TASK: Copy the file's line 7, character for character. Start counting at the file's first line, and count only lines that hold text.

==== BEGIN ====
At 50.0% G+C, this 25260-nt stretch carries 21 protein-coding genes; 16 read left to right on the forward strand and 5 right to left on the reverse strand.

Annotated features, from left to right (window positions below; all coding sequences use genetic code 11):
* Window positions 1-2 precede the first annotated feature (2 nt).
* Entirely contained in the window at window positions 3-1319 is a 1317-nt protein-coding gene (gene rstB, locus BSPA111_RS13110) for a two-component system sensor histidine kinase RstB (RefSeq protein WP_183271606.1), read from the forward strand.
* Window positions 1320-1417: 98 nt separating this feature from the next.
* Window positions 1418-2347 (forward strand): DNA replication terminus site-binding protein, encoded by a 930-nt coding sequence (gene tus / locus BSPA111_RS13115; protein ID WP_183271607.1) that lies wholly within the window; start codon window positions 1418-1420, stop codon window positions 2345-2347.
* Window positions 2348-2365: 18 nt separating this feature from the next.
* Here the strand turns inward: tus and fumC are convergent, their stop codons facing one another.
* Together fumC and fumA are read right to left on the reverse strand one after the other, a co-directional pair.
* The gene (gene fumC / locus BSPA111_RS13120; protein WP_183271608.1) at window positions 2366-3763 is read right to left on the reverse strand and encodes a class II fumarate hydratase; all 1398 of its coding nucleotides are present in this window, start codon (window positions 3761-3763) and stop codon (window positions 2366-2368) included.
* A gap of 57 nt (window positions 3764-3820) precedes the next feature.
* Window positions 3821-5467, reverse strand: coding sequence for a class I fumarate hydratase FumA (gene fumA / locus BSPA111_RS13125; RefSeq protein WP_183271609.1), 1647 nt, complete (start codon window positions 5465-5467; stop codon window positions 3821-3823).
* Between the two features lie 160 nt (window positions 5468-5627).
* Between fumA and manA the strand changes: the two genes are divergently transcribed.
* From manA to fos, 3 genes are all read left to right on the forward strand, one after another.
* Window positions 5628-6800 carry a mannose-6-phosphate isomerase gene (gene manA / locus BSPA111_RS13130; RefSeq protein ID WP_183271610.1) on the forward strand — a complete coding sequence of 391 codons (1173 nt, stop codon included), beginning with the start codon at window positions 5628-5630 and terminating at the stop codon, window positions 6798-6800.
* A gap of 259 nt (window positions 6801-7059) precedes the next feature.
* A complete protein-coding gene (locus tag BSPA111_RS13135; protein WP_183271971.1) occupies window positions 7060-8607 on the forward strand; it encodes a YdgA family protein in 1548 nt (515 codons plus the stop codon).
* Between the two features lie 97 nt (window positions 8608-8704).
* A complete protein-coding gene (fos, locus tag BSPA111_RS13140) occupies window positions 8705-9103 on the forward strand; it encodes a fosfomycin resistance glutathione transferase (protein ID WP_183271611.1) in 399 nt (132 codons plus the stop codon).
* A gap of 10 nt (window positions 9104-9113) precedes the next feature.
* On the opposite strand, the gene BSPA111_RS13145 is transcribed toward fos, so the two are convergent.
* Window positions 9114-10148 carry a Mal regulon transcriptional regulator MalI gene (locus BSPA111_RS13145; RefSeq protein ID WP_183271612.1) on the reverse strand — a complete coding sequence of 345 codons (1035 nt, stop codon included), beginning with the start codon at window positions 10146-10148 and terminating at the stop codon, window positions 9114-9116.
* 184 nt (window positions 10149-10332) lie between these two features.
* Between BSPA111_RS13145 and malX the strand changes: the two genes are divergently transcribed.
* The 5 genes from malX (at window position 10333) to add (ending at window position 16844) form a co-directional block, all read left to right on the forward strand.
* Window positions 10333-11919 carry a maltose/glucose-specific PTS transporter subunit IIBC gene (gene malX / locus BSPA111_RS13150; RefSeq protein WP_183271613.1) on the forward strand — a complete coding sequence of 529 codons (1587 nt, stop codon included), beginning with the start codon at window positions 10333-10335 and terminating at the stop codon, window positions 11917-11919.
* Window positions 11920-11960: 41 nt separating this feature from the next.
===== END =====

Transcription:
* Window positions 2348-2365: 18 nt separating this feature from the next.